Letters to the Editor, Sept. 13
Praise for nurses
The competent nursing care I received for a recent health challenge reminded me of a poignant event in a hospital where I had served as chaplain. I became acquainted with Judy, a young student nurse.
After discovering that one of her patients was from her home town, Judy often spent her lunch break visiting with her newfound friend. One day, Judy went to lunch with her classmates, but not before assuring her patient that she would stop by afterward.
Her friend died while she was at lunch. Judy blamed herself for not being there and began sobbing outside the nursing station. I was called from the chaplain’s office and began counseling Judy in a nearby conference room.
The nursing school director joined us. Upon seeing her instructor, Judy burst out, “I must quit! I am just too caring for this job.” The instructor’s wise response has stayed with me ever since: “Dear, you can’t quit. Your caring helps cure people. That’s what will make you a good nurse. Now go back to work!”
We watched a newly transformed nurse, with tearstained cheeks, stride confidently back to care for her patients.
That very compassion is obvious in nurses who see their careers as more than a paycheck. Their compassionate care for their patients has facilitated my healing through recent health challenges.
Rev. Samuel Orrin Sewell, Naples
Weakening American freedom
The cancellation of primaries and caucuses for the nomination of the president is an attack on the basic tenets of our republic. To deny the citizens, the voters, of our America the right to choose candidates in a free and fair manner is the subversion of our Democracy.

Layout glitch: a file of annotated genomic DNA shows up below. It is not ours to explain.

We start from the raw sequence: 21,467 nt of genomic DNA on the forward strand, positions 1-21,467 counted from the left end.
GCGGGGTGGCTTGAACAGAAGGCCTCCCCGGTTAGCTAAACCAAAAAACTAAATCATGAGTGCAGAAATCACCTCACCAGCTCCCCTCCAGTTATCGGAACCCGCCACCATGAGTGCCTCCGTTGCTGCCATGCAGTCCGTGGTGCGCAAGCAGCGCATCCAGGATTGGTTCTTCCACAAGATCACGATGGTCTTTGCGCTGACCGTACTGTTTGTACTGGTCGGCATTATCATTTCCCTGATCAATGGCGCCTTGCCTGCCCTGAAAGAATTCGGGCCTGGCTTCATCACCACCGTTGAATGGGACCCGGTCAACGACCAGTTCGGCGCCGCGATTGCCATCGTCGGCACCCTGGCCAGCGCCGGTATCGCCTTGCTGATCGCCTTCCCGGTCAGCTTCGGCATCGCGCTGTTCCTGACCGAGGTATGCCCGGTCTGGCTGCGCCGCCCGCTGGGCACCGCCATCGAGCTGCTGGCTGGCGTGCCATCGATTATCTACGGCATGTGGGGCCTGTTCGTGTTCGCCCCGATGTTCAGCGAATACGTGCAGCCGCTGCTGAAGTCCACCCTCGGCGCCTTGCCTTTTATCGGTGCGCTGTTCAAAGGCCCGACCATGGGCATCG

How many people and families have given their all for our freedoms? How and why should a few powerful individuals sabotage and effectively weaken American Freedom?
Max Finkelstein, Naples
Courage in Parliament
This week, members of the British government have shown us how a Democracy should work when members of their Parliament stood up for their country interests before their political party, at the costs of their careers.
The silence of our senators, unwilling to vote on any issues for the needs of our nation proves they are incapable of the courage shown by the British and they value their career gains over our countries needs.
Where will these spineless pols find jobs when their voters wake up? Maybe they can work at a Trump Hotel or drive one of his golf carts.
Ron Connelly, Naples
Did you know?
According to the World Health Organization, one in every three cancers diagnosed is a skin cancer. As troubling as that may seem, it might not give the full picture as to the prevalence of skin cancer.
The American Institute for Cancer Research notes that estimating skin cancer incidence is uniquely challenging because of the sheer volume of sub-types of skin cancer. The AICR says that non-melanoma skin cancer is often not tracked by cancer registries, and even when it is, many registrations are incomplete because most cases of non-melanoma skin cancer are successfully treated.
So, skin cancer might be even more prevalent today than statistics indicate, and the WHO notes it may only become more so in coming decades due to ozone depletion. As ozone levels are depleted, the atmosphere loses more and more of its protective filter. That loss means more solar radiation will reach the Earth's surface, leading to a spike in skin cancer rates. In fact, the WHO estimates that a 10 percent decrease in ozone levels could result in 300,000 additional cases of non-melanoma skin cancers and 4,500 more cases of melanoma skin cancers.
The good news is that scientists with NASA recently documented direct proof that the Antarctic ozone is recovering, a recovery that scientists credit to the 1987 landmark agreement known as the Montreal Protocol on Substances That Deplete the Ozone Layer. That agreement, which was ratified by 197 United Nations member countries, led to the phasing out of substances linked to ozone depletion.